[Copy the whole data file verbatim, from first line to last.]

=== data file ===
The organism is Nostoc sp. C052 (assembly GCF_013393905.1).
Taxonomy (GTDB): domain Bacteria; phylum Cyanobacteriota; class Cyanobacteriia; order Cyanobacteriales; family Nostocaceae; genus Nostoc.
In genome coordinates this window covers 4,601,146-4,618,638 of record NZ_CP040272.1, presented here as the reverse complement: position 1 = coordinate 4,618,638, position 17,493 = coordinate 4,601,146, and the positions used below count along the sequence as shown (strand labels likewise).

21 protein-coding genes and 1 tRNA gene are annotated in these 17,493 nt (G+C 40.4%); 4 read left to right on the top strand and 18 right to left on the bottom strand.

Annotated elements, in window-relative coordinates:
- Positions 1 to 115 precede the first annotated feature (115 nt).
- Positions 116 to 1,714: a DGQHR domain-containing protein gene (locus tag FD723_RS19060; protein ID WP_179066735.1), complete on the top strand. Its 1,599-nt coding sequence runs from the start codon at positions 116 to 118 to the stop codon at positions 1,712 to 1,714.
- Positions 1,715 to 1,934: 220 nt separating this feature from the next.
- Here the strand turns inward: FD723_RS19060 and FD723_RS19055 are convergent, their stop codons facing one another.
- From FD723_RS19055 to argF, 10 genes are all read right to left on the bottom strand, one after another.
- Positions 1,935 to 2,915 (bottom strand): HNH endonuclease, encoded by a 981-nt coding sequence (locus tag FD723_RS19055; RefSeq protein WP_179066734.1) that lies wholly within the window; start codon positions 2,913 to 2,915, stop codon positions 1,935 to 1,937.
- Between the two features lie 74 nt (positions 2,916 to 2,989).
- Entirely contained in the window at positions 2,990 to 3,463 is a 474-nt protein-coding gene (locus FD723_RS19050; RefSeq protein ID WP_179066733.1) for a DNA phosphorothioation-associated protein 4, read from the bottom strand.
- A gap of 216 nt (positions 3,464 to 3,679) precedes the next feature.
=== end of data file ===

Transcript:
The organism is Nostoc sp. C052 (assembly GCF_013393905.1).
Taxonomy (GTDB): domain Bacteria; phylum Cyanobacteriota; class Cyanobacteriia; order Cyanobacteriales; family Nostocaceae; genus Nostoc.
In genome coordinates this window covers 4,601,146-4,618,638 of record NZ_CP040272.1, presented here as the reverse complement: position 1 = coordinate 4,618,638, position 17,493 = coordinate 4,601,146, and the positions used below count along the sequence as shown (strand labels likewise).

21 protein-coding genes and 1 tRNA gene are annotated in these 17,493 nt (G+C 40.4%); 4 read left to right on the top strand and 18 right to left on the bottom strand.

Annotated elements, in window-relative coordinates:
- Positions 1 to 115 precede the first annotated feature (115 nt).
- Positions 116 to 1,714: a DGQHR domain-containing protein gene (locus tag FD723_RS19060; protein ID WP_179066735.1), complete on the top strand. Its 1,599-nt coding sequence runs from the start codon at positions 116 to 118 to the stop codon at positions 1,712 to 1,714.
- Positions 1,715 to 1,934: 220 nt separating this feature from the next.
- Here the strand turns inward: FD723_RS19060 and FD723_RS19055 are convergent, their stop codons facing one another.
- From FD723_RS19055 to argF, 10 genes are all read right to left on the bottom strand, one after another.
- Positions 1,935 to 2,915 (bottom strand): HNH endonuclease, encoded by a 981-nt coding sequence (locus tag FD723_RS19055; RefSeq protein WP_179066734.1) that lies wholly within the window; start codon positions 2,913 to 2,915, stop codon positions 1,935 to 1,937.
- Between the two features lie 74 nt (positions 2,916 to 2,989).
- Entirely contained in the window at positions 2,990 to 3,463 is a 474-nt protein-coding gene (locus FD723_RS19050; RefSeq protein ID WP_179066733.1) for a DNA phosphorothioation-associated protein 4, read from the bottom strand.
- A gap of 216 nt (positions 3,464 to 3,679) precedes the next feature.